It was the bi-centennial year of the birth of Joseph Smith. In December of that year (2005) Mormon “prophet” and President Gordon B. Hinckley gave an interview to the Associated Press. In that interview, Hinckley stated,
“Understanding and appreciation come of knowledge. The more people come to know us, the better they will understand us.”
The Associated Press then asked Hinckley,
“The church seems to have difficulty distancing itself from its history of polygamy. You’ve said there are no fundamentalist Mormons, but these groups still practice polygamy and still claim Joseph Smith as their own. How do you resolve that dilemma?”
“Well, let me just say this, the doctrine came of revelation and was discontinued by revelation. We believe in honoring, obeying and sustaining the law. And so, we have very little sympathy with those who disobey the law in this manner.”
Hinckley was then asked,
“Some scholars say historical records point to discrepancies with the official church history. How do you reconcile the differences? And what is the church’s position on historical scholarship?”
Hinckley’s answer was clear and concise:
“Well, we have nothing to hide. Our history is an open book. They may find what they are looking for, but the fact is the history of the church is clear and open and leads to faith and strength and virtues.”
Does the Mormon Church have anything to hide? Is their official history an “open book”? Does the real history of the church lead to “faith and strength and virtues”? If the Church has “very little sympathy” for those who “disobey the law”, how should members feel when they learn that church leaders bribed Supreme Court judges, influenced elections, committed perjury, and put a gag order over its own members to keep them from recording in their diaries the minutes of Church Council meetings? Why is the church silent about such aspects of its history?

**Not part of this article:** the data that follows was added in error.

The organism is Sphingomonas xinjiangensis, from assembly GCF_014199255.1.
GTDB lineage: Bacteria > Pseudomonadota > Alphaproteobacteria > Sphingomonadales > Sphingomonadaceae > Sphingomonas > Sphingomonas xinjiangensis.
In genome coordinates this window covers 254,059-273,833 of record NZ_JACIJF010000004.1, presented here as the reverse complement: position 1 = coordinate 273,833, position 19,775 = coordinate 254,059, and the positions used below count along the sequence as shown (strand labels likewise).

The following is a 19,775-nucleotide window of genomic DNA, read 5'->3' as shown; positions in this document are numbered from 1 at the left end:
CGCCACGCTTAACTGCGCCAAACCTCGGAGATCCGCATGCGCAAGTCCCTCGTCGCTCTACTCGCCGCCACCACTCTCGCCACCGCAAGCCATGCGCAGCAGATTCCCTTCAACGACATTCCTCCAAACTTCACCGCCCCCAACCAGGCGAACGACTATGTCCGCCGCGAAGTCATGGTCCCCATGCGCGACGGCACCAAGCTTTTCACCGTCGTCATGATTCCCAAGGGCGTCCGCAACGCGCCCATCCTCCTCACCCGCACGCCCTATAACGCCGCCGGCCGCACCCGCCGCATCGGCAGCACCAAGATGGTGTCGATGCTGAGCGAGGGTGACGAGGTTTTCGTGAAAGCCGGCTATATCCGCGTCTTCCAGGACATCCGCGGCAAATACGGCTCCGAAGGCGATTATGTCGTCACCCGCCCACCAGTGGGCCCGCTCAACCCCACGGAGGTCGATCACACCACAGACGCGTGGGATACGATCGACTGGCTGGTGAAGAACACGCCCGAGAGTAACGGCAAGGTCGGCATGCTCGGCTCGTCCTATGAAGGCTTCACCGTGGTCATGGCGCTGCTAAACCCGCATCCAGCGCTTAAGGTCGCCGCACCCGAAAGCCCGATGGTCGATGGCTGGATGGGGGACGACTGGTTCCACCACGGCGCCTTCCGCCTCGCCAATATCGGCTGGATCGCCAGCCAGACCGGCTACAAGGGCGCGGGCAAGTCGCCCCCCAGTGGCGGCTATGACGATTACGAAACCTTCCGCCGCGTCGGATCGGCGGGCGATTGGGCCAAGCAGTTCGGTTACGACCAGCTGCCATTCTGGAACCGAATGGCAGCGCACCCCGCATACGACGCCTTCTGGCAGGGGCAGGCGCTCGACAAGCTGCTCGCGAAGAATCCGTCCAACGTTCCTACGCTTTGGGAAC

I. UNDER “AFFIRMATION”
per·ju·ry [pur-juh-ree] noun, plural -ries. Law . the willful giving of false testimony under oath or affirmation, before a competent tribunal, upon a point material to a legal inquiry.
In 1902 (with the permission of the Mormon “prophet” Joseph Fielding Smith) a Mormon “apostle” named Reed Smoot was elected Senator to the newly formed State of Utah. His election sparked an intense four-year battle about whether Smoot was eligible or should be allowed to serve, due to his position as a Mormon “apostle”. Many in the U.S. Government were convinced that his association with the church disqualified him from serving in the United States Senate. Only a few years earlier, another prominent Utah Mormon, B.H. Roberts, had been elected to the House of Representatives but was denied his seat because he practiced polygamy. Smoot was not a polygamist, but the Salt Lake Tribune had reported that church leaders continued to secretly approve of new, post-Manifesto plural marriages, and as a result, the Senate began an investigation into Smoot’s eligibility.